A stockbroker sells or buys stock on behalf of a customer.
The stockbroker works as an agent matching up stock buyers and sellers.
It typically refers to a room where tele-marketers work, often selling stocks, and using unfair, dishonest sales tactics, sometimes selling fraudulent stocks.
The term carries a negative connotation, and is often used to imply high-pressure sales tactics and sometimes, poor working conditions.
The boiler room usually holds a large position in the stock and plans to dump it on brokerage clients at a high price.
The boiler room usually has close ties to or the same owners of the company whose stock is being promoted.
The term is a fitting analogy due to the secretive nature of these firms, the connections with the company they are promoting and the high-pressure nature of their activities.
Finding the right stockbroker is an important decision. A stockbroker invests in the stock market for individuals or corporations.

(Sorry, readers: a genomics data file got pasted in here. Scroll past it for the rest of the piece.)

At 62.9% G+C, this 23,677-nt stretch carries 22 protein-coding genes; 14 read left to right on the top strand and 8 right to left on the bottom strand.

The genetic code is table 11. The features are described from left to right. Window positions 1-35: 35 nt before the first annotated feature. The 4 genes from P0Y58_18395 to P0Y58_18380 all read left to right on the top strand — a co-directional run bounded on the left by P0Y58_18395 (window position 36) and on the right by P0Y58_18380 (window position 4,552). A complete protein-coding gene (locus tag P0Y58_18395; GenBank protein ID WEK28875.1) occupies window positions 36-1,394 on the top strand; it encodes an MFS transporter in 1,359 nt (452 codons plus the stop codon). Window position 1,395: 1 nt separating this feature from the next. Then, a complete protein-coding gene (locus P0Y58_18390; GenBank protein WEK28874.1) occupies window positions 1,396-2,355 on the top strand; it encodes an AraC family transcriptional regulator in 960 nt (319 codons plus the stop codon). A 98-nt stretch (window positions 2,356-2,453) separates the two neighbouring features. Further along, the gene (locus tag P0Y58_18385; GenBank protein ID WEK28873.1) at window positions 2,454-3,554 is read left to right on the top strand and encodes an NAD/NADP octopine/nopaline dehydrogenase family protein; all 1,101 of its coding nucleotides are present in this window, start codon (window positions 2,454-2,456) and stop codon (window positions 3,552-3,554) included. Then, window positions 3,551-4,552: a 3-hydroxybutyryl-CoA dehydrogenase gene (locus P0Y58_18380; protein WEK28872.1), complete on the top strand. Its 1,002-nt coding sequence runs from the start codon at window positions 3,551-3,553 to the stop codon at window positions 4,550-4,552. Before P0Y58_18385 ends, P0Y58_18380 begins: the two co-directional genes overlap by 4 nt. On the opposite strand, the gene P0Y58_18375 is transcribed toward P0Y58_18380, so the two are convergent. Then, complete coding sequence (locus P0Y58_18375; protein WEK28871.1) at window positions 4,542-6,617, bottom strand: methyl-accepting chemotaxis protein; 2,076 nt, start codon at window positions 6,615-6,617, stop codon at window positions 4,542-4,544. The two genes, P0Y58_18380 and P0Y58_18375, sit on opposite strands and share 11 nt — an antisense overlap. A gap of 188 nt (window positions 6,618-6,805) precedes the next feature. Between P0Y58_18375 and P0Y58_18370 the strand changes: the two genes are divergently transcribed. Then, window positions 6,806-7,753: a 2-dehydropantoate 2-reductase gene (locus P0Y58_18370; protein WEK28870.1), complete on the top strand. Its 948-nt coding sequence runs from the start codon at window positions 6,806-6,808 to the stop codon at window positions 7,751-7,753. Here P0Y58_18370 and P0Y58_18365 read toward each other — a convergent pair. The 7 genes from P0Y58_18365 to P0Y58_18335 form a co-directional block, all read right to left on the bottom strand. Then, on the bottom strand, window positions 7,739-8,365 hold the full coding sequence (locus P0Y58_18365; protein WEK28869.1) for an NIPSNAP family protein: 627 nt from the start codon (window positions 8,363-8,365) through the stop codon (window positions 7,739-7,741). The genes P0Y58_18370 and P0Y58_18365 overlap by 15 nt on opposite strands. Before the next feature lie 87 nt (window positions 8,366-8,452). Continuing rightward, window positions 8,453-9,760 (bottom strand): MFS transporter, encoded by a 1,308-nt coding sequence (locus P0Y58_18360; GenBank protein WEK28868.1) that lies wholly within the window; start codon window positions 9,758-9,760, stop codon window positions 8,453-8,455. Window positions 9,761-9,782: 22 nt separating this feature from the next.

A number of firms rose to prominence over that time with the top-ranked brokerages in the early 1950s being: Since the 1980s stockbroking firms have also been allowed to be market makers as long as the appropriate Chinese walls are put in place.If you receive a call offering you shares at what seems an unfeasibly good deal (e.g., an imminent IPO which will cause the price to 'go through the roof'), then you are probably being contacted by a boiler room.These are typically not registered with the FSA and could be in a foreign country where fraud laws are lax.Some traits of a boiler room include presenting only good news about the stock to be sold, and discouraging outside research by customers or brokers working there.
The term is likely to have originated from the cheap, hastily arranged office space used by such firms, often just a few desks in a the basement or utility room of an existing office building.Roles similar to that of a stockbroker include investment advisor, financial advisor, and probably many others.